Selected Study Results:

Study Identifiers: TMB-301; NCT02475629
Sponsor: TaiMed Biologics Inc.
Phase: III
Study Purpose: Study evaluating the safety and effectiveness of ibalizumab
Study Population: Treatment-experienced adults infected with multidrug resistant HIV-1. Participants have HIV RNA >1,000 copies/mL, were on ART for at least 6 months, and have evidence of present failure or past failure (within 8 weeks of screening) of their ART regimen.
Dosing: 24-week, open-label, single-arm study:
  • “Control period” (Days 0-6): Participants are monitored on their current failing ART regimen (or no therapy if the participant experienced therapy failure and discontinued treatment within 8 weeks prior to screening).
  • “Essential monotherapy period” (Days 7-13): Participants continue their current failing ART regimen (or no therapy) and receive a single loading dose of IV ibalizumab 2000 mg on Day 7.
  • “Maintenance period” (Day 14-Week 25): Participants receive an optimized background regimen starting on Day 14. Beginning on Day 21, participants receive IV ibalizumab 800 mg every 2 weeks through Week 23. End-of-study evaluations occur at Week 25.4,16

Selected Study Results
:


Study Identifiers: TMB-311; NCT02707861
Sponsor: TaiMed Biologics Inc.
Phase: III
Study Purpose: Study to provide ibalizumab access (open-label) to treatment-experienced individuals with multidrug resistant HIV-1
Study Population:
  • Cohort 1: Participants have successfully completed a prior ibalizumab trial.
  • Cohort 2: HIV-infected, treatment-experienced (but ibalizumab-naive) adults infected with multidrug resistant HIV-1. Participants have HIV RNA >1,000 copies/mL, were on ART for at least 6 months, and are currently receiving a failing ART regimen or have had past failure and are currently off ART. Participants should have viral sensitivity to at least one other ARV agent, other than ibalizumab.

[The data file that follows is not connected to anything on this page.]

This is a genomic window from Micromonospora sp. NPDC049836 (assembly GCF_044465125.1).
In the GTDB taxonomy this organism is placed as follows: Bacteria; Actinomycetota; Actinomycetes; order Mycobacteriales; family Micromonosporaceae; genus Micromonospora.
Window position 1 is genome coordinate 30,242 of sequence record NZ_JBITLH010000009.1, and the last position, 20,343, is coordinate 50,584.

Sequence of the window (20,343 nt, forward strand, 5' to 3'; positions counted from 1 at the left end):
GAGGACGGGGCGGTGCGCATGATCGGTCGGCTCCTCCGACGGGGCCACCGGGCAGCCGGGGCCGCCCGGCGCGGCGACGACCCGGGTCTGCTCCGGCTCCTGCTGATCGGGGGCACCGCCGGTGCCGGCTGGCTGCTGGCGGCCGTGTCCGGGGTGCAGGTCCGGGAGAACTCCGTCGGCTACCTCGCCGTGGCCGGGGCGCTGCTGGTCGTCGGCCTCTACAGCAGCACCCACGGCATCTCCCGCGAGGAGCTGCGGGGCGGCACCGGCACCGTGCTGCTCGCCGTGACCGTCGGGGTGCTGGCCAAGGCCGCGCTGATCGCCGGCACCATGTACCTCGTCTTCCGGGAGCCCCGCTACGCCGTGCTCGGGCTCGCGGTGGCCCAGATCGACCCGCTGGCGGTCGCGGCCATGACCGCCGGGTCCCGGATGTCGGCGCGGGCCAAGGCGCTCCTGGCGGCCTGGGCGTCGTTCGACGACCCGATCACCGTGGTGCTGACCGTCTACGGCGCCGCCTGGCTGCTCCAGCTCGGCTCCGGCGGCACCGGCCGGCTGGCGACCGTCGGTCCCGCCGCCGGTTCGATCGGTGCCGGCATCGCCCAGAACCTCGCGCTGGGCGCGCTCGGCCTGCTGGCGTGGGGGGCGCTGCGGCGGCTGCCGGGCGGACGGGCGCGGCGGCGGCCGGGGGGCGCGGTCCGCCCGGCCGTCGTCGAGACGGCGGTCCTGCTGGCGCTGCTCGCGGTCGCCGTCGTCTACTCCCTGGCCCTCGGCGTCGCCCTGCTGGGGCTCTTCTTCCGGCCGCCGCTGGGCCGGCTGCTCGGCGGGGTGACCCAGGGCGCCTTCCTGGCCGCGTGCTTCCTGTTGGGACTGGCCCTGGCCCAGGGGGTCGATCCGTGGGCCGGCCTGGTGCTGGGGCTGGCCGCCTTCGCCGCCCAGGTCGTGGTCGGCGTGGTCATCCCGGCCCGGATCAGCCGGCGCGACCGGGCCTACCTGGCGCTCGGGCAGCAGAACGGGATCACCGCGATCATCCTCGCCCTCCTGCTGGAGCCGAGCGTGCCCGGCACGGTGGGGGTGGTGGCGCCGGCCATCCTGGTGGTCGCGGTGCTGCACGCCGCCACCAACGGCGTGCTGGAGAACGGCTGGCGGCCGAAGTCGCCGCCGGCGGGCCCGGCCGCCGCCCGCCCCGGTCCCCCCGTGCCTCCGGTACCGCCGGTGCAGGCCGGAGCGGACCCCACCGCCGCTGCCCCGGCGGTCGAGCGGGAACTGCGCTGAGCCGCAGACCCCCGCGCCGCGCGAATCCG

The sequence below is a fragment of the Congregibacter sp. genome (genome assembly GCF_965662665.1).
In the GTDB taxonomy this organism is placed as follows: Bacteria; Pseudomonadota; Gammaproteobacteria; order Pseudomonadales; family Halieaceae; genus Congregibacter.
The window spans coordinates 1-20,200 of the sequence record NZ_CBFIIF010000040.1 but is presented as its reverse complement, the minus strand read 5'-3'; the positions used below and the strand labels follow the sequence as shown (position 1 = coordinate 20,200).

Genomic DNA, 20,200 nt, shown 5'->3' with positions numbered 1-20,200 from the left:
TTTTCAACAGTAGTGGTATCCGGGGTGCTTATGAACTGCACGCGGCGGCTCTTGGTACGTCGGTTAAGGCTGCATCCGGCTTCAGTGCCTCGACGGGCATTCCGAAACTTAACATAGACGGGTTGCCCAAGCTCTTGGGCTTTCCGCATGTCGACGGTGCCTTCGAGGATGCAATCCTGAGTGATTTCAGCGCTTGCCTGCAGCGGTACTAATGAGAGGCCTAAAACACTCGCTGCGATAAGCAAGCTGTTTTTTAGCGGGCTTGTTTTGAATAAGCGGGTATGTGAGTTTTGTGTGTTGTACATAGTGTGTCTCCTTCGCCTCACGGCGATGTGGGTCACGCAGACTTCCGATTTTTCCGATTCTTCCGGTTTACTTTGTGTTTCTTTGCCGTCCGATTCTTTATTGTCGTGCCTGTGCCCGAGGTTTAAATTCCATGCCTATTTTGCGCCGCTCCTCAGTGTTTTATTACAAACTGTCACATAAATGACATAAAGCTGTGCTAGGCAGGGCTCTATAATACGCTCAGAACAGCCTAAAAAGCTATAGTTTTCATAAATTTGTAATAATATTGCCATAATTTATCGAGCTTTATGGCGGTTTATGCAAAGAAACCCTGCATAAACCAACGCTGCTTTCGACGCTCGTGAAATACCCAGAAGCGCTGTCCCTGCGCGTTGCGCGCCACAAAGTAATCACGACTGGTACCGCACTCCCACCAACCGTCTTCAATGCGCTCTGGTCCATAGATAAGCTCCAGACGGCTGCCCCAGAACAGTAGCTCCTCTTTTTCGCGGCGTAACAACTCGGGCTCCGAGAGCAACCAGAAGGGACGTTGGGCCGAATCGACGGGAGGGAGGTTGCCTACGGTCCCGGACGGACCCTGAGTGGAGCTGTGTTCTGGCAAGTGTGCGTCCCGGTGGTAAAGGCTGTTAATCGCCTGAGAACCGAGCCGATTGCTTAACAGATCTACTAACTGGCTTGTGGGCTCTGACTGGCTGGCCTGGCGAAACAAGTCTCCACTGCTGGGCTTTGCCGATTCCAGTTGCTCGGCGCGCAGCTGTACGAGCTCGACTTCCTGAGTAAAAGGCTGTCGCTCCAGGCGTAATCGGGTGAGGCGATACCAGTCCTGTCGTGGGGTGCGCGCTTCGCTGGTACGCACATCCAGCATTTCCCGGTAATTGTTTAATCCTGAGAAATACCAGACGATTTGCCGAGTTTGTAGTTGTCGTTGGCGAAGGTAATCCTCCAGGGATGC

Dosing:
  • Cohort 1: IV ibalizumab 800 mg once every 2 weeks or 2000 mg once every 4 weeks, each combined with an optimized background regimen. (Ibalizumab dosage will be based on the dosage the participant received in the prior successfully completed trial.) Ibalizumab will be given for 48 weeks or until the drug becomes commercially available.
  • Cohort 2: IV ibalizumab 800 mg once every 2 weeks, in combination with an optimized background regimen. Ibalizumab will be given for 48 weeks or until the drug becomes commercially available.17
* This study is currently recruiting participants.

A completed Phase I study (NCT01292174) investigated a subcutaneous (SC) formulation of ibalizumab for potential use as an HIV treatment or prophylactic agent. This study examined the safety, tolerability, pharmacokinetics, and pharmacodynamics of three escalating doses of once weekly ibalizumab administered via SC injection over 4 weeks in HIV-uninfected, at-risk participants.18,19


Adverse Events


The most common treatment-emergent adverse events occurring in a Phase IIb trial (NCT00784147) were rash, diarrhea, headache, and nausea. Most events were mild to moderate. No drug-related deaths, serious adverse events, or discontinuations occurred. Laboratory and vital sign abnormalities were determined not to be clinically relevant.14

In the Phase III TMB-301 study (NCT02475629), IV ibalizumab was reportedly “well tolerated” during the first week of treatment. Study results, however, are not yet available outside of the company’s news release.4,16


Drug Interactions


Ibalizumab drug interactions are currently unknown.


References


  1. United States National Library of Medicine. ChemIDplus Advanced. Available at: http://chem.sis.nlm.nih.gov/chemidplus/rn/680188-33-4. Last accessed on August 24, 2016.